root: و-ص-ي / verbal noun of form II / plural: تَوصيات / definition: recommendation
So I finally gave in: I ordered the grammar book that’s been sitting in my Amazon basket for months. And while I can’t actually put this hefty 800-ish-page book on my already-overburdened bookshelf for fear of a catastrophic collapse, I have absolutely no regrets. Let me tell you why.
Have you ever stopped on a word or phrase trying to work out why it has those particular case endings when you’ve (so far) learnt otherwise? Or why an odd-looking sentence or word makes sense? Or perhaps you thought you understood a grammar rule and then one tiny seemingly-misplaced kasra throws you into a tearful existential crisis?
If so, congratulations! You’re in the same boat as every other Arabic student.
Fortunately for all of us, there is a beacon of hope in the form of Gerald Drißner’s Arabic for Nerds 2.
This book has got to be every serious (nerdy) Arabic student’s dream. It’s just brilliant.
Arabic for Nerds 2 is set out in the form of 450 questions and answers about Arabic grammar—so the contents and index pages make it super easy to find exactly what you’re looking for.
With praiseworthy clarity and comprehensiveness (bravo, Drißner), it goes through pretty much any grammar question you may have plus tons of questions that probably have never crossed your mind. (I mean, how many of us have ever questioned why “شُكْراً” is in accusative case?)
The depth is amazing: every word, detail, and vowel mark is explained in full, and the rules and principles are followed by thoroughly-analysed examples.
And another thing I love about the book is that the author not only mentions the differences between the grammars of Classical and Modern Standard Arabic (or differences of opinion between grammarians), but he also explains step-by-step how the grammar works in each case.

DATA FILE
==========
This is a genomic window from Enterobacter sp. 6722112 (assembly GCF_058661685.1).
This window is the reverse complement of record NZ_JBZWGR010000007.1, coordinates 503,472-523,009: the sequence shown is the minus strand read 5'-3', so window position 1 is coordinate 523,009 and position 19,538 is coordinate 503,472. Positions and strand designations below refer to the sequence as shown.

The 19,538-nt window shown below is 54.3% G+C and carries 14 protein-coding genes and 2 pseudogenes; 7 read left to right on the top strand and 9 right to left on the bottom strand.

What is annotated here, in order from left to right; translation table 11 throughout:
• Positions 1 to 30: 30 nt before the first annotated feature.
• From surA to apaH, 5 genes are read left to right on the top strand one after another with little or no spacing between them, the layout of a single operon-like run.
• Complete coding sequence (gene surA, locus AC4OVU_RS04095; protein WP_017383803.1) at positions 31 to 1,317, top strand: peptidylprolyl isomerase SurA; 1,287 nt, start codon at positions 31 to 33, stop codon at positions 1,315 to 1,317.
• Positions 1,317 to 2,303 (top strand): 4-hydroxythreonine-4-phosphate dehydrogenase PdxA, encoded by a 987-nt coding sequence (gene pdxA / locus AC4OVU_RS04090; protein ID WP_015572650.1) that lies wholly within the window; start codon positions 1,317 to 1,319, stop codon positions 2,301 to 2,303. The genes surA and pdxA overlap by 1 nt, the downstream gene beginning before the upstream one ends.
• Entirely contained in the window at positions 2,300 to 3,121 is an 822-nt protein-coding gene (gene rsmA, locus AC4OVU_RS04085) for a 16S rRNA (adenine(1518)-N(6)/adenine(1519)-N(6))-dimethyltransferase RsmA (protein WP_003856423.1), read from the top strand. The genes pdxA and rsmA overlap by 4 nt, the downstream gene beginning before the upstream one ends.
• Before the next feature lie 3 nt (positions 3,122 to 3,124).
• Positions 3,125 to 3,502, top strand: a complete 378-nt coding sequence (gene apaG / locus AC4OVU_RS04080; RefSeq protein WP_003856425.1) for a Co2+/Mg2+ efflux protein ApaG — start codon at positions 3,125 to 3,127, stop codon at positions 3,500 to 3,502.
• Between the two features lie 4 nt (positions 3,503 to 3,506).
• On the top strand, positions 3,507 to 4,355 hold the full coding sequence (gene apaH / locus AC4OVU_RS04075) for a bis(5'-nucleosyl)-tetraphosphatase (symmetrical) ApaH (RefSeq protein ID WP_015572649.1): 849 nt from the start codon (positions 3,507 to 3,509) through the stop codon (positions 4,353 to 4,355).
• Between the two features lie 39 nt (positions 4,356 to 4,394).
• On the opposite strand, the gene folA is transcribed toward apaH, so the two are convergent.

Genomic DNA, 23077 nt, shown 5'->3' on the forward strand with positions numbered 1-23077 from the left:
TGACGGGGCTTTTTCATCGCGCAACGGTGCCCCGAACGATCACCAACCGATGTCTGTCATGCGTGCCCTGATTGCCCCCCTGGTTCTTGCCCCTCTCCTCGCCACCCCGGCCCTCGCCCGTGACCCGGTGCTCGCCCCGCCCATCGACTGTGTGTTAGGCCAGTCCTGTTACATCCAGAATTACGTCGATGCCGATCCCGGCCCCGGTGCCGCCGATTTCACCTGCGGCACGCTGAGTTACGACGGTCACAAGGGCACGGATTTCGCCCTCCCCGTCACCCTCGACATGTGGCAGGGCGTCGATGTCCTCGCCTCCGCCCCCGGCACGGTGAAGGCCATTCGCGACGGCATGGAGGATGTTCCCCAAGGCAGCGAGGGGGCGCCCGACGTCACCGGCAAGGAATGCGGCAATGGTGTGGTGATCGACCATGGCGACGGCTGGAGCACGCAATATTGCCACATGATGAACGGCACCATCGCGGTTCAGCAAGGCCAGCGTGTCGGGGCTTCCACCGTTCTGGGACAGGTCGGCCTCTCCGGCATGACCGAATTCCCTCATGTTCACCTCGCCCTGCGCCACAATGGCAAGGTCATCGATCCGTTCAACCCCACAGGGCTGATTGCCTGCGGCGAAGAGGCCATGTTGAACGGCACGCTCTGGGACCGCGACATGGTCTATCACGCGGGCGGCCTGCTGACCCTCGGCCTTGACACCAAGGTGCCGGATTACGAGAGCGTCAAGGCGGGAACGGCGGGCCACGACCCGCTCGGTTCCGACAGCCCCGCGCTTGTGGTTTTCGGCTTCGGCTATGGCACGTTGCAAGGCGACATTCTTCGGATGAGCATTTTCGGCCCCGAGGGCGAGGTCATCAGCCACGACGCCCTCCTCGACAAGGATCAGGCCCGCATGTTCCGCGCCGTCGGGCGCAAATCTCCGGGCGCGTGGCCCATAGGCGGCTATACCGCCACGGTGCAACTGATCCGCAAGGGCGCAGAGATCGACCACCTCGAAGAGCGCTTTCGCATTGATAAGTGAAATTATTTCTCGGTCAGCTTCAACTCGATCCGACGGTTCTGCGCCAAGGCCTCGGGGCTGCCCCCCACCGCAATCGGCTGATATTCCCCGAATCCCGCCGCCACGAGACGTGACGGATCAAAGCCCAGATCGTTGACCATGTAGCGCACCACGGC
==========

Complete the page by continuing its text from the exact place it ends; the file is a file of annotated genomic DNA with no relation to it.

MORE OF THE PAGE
On top of that: the whole first chapter is dedicated to the history of Arabic grammar (really interesting stuff).
Here’s some random snippets from the book, so you can get a feel of the structure:
I’ve only had the book for a matter of days, but I can already tell I’m going to be reaching for it quite a lot.
If this post somehow hasn’t convinced you enough, I urge you to check out all of the reviews on Amazon here!
For those who feel that they’re not yet at the right level for this book, you might want to check out Arabic for Nerds 1, which is more aimed towards intermediate-level learners.
And if you still feel like the Q&A structure of these books isn’t right for you, I also recommend that you look at Karin C. Ryding’s book, A Reference Grammar of Modern Standard Arabic which I’ve actually been using for a few years now (this one’s significantly pricier though!).
So, fellow nerds, if you do get the book, let me know what you think of it! And I’ll see you on the next post, إلى اللقاء!
If you’d like to receive email notifications whenever a new post is published on The Arabic Pages, enter your email below and click “Subscribe”: